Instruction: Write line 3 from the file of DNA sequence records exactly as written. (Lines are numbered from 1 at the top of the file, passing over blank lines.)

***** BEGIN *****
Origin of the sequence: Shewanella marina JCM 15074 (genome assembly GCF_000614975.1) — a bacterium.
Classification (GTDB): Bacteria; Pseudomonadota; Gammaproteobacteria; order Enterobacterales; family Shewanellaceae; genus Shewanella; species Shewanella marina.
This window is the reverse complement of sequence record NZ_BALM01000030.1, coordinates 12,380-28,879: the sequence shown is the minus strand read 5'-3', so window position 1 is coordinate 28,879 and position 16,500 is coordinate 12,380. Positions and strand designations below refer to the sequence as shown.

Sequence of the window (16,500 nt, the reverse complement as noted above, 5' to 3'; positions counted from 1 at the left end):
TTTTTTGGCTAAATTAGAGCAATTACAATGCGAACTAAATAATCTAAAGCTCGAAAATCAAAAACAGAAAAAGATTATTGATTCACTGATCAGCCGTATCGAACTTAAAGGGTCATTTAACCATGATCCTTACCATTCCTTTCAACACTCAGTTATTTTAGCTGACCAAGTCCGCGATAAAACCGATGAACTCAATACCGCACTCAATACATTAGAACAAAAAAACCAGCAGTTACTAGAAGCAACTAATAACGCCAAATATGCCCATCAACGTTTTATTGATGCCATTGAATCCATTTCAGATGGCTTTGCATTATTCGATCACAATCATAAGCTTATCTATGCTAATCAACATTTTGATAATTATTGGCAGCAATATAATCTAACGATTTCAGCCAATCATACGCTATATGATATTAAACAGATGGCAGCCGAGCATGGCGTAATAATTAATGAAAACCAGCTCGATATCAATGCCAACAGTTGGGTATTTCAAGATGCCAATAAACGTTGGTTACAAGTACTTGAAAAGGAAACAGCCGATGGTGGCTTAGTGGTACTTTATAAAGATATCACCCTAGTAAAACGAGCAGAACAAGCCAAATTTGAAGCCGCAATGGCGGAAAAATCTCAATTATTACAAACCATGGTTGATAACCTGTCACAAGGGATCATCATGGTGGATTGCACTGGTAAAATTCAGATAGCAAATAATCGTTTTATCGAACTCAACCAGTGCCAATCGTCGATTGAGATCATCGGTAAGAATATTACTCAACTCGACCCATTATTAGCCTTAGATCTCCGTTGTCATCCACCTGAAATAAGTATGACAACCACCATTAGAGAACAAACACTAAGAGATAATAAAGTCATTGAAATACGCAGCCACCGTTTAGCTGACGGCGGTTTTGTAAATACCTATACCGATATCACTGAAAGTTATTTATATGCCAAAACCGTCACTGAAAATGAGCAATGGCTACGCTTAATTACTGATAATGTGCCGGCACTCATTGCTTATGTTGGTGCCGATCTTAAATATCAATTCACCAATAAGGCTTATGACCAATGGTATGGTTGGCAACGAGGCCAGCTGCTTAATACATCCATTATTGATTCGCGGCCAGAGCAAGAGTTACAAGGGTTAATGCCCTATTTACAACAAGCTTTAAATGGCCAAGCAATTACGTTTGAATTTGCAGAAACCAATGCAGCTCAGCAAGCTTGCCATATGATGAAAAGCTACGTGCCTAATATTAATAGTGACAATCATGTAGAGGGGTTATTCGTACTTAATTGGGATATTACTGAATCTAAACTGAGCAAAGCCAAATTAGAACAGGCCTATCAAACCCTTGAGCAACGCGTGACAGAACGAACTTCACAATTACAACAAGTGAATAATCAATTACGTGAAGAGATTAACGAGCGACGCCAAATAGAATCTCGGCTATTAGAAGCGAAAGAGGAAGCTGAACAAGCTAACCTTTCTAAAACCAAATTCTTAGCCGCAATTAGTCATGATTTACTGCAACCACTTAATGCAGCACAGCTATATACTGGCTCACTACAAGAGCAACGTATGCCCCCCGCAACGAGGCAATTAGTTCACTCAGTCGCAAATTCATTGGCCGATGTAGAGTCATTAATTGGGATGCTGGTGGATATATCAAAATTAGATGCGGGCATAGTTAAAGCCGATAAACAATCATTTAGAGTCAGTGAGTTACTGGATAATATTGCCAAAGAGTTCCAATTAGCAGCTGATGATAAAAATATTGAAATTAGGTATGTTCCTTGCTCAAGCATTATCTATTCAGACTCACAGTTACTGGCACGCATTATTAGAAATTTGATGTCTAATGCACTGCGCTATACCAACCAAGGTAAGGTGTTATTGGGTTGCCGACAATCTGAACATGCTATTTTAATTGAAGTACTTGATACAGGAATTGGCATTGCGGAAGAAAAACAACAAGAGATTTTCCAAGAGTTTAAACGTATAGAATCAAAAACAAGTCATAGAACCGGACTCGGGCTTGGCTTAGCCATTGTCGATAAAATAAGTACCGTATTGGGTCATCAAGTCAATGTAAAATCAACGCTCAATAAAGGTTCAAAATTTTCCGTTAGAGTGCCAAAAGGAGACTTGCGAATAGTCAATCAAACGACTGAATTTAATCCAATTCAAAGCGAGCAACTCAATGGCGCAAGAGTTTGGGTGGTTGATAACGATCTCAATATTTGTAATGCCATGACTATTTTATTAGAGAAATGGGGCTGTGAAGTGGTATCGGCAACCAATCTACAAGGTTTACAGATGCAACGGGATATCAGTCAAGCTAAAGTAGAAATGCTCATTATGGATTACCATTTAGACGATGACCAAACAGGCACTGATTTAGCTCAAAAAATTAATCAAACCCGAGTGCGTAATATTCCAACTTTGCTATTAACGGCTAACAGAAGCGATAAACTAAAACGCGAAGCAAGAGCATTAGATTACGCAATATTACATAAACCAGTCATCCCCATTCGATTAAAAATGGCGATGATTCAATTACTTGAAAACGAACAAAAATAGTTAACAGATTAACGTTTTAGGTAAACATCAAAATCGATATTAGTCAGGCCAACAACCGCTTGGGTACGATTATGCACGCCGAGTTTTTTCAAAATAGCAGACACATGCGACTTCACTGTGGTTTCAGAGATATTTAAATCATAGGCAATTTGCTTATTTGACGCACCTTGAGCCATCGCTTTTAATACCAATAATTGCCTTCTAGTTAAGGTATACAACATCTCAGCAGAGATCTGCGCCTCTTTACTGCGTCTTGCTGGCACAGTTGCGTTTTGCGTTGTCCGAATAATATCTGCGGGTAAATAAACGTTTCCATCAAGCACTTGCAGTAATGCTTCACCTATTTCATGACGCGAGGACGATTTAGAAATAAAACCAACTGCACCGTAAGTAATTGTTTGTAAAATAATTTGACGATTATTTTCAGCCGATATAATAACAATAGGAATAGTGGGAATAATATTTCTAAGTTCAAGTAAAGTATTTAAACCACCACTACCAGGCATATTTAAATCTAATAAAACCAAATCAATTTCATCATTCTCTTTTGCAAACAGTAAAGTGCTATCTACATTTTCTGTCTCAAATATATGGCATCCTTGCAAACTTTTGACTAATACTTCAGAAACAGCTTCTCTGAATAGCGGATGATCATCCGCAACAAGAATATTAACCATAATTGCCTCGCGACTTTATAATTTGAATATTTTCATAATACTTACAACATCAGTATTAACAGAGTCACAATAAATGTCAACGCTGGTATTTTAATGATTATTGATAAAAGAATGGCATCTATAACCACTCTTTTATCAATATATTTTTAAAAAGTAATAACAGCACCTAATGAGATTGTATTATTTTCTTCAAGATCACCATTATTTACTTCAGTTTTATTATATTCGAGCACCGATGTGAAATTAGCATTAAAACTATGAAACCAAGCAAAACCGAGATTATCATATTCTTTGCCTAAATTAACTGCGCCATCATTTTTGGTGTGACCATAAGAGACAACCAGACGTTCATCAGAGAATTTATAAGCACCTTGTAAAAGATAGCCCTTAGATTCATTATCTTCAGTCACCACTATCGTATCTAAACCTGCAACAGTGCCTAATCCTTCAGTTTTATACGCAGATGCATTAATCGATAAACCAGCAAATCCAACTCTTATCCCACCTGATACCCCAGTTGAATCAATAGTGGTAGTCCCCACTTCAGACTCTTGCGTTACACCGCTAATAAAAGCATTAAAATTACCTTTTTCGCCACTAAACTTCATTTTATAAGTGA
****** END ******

This window is the reverse complement of sequence record NZ_BALM01000030.1, coordinates 12,380-28,879: the sequence shown is the minus strand read 5'-3', so window position 1 is coordinate 28,879 and position 16,500 is coordinate 12,380. Positions and strand designations below refer to the sequence as shown.